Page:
When you agree to the CLA, you effectively give up the rights that copyright gives you. Which might be just fine with you. It's subjective and people decide for themselves whether this is OK or not.

  8. #28
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    Quote Originally Posted by crazycheese View Post
    Also, I have found in my previous posts, that they ARE replacing code LGPL code with other code - very probably BSD. Qt is dead for me. At least most applications I use are opensource, which means they are portable to other framework.
    You seem to be confusing "using Qt" with "contributing to Qt."

    It's still open source and you've got it under the LGPL license. No one can take that away from you. You've got all rights granted by the LGPL and no one can stop you from exercising those rights.

  9. #29
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    Quote Originally Posted by crazycheese View Post
    rop your bullshit sir, Wikipedia page says its proprietary.
    Yes because everything that's written in Wikipedia is true... Sailfish is based on Linux/glibc/systemd/X11/PulseAudio/GStreamer/ConnMann/oFono/Qt/Maliit/Nemo/Mer... only thing that might be propietary is the end user applications but even that is not set in stone.

    Quote Originally Posted by RealNC
    It requires assignment of key rights otherwise associated with copyright. Namely, the right to relicense. When you've got that, then you don't care who the copyright belongs to. The copyright is then reduced to just a cosmetic detail; giving credit to whomever wrote the code.
    What do you mean?

    The Qt Project doesn’t require a copyright or other IP assignment for contributions submitted and each person retains ownership of the code as well as related IP they create. Ownership of code or related IP is not transferred. The Qt Project does require a contribution agreement (i.e. license) in benefit of Qt, so that Digia can continue to meet the spirit of its existing commitments, such as those owed to the KDE Free Qt Foundation and commercial users of Qt.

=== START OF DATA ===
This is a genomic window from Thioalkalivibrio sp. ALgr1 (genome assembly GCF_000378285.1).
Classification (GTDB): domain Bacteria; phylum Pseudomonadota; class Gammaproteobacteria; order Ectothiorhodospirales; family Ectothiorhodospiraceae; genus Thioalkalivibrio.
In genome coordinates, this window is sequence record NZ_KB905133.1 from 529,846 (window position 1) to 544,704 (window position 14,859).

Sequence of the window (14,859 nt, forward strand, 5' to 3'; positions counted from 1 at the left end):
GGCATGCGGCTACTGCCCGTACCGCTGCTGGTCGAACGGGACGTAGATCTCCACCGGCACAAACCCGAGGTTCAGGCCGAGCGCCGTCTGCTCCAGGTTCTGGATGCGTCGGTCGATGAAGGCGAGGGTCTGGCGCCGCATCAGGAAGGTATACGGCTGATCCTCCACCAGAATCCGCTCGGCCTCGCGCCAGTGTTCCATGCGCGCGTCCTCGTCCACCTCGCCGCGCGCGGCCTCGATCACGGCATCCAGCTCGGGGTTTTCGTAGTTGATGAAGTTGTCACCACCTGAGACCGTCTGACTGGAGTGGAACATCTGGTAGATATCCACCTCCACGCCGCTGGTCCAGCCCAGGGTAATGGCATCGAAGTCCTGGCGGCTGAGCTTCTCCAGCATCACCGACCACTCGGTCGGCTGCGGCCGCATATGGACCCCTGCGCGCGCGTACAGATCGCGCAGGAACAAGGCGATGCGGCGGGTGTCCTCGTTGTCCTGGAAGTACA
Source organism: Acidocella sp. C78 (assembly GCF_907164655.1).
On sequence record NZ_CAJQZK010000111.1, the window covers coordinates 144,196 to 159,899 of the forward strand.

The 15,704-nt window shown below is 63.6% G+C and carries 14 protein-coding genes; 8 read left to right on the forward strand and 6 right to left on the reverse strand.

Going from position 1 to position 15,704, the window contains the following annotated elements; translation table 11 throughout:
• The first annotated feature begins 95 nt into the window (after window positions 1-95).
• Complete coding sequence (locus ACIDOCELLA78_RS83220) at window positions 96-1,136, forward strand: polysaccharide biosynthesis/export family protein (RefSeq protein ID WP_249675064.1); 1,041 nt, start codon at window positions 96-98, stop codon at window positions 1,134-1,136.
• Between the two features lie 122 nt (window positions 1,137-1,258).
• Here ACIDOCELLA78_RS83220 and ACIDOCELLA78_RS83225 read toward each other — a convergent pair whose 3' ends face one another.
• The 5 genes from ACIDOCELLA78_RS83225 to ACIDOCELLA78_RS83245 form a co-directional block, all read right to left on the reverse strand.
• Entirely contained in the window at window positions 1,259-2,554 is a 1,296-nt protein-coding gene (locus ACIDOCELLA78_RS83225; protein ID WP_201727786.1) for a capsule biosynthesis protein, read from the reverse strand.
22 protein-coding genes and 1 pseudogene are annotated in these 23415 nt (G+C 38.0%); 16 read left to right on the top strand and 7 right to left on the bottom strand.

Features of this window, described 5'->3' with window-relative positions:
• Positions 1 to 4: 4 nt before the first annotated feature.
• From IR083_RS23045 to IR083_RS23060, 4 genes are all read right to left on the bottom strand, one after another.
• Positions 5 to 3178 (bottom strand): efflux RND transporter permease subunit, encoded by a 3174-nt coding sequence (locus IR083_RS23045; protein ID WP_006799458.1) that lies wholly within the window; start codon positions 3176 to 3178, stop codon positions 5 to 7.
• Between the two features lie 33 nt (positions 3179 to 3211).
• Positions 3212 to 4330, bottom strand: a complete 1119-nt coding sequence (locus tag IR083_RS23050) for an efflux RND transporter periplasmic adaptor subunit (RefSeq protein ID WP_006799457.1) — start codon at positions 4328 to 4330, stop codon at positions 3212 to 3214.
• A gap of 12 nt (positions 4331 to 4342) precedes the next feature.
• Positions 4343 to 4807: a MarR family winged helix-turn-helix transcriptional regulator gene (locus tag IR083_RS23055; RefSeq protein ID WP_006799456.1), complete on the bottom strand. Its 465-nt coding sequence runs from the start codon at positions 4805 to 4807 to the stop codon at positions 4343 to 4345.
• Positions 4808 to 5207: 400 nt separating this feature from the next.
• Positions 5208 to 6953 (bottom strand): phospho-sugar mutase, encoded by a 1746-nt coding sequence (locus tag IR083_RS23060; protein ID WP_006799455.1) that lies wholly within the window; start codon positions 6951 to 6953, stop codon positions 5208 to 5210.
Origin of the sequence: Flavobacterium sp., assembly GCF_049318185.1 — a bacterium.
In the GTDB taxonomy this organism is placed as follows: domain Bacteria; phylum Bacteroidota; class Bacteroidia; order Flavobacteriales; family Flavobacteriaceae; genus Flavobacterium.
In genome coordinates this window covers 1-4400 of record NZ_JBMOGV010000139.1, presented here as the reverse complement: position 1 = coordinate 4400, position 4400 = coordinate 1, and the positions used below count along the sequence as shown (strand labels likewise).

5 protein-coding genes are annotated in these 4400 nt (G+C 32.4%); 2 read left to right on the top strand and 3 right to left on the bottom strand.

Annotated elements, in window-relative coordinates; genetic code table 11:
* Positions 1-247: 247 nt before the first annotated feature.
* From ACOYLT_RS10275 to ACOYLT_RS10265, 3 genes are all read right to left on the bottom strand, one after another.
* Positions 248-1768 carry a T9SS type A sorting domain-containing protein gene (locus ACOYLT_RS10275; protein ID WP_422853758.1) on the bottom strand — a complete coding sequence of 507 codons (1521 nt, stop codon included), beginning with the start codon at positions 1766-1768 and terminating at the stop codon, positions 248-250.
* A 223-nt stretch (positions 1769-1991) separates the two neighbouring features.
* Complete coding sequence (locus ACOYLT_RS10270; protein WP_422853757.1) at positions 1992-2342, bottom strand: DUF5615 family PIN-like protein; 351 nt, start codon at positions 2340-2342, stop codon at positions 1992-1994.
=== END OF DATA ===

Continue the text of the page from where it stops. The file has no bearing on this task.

Because you own the copyright to your own code you can relicence it as you see fit. Only Digia has the right to relicence the code of other people than themselves though.

  10. #30
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    Quote Originally Posted by Teho View Post
    What do you mean?

    Because you own the copyright to your own code you can relicence it as you see fit. Only Digia has the right to relicence the code of other people than themselves though.
    Owning the copyright means owning the rights to your work, meaning owning an *exclusive* right to relicense your code. Normally, only he copyright owner has that right. The CLA allows Digia to relicense your code which is normally only possible by the copyright owner.

    So still having the copyright to your code doesn't mean much since you can't control what they do with it. They can do anything they wish with it. The effect is the same as assigning them the copyright.

    Note how this is in tandem with the BSD license. But Digia doesn't offer Qt under the BSD. They offer it under the LGPL. Of course that's because Digia doesn't want to give contributors the same rights contributors give to Digia. That would be bad for business. It's pretty much an abuse of the LGPL. But only from a contributor's point of view. From the user's perspective, you're dealing with LGPL code. You can modify it and redistribute it as you see fit. The only thing you can't do is having your code accepted upstream. So if you have large modifications, you would need to fork Qt and maintain those modifications there yourself and keep everything LGPL.
    Last edited by RealNC; 12-19-2012 at 06:23 PM.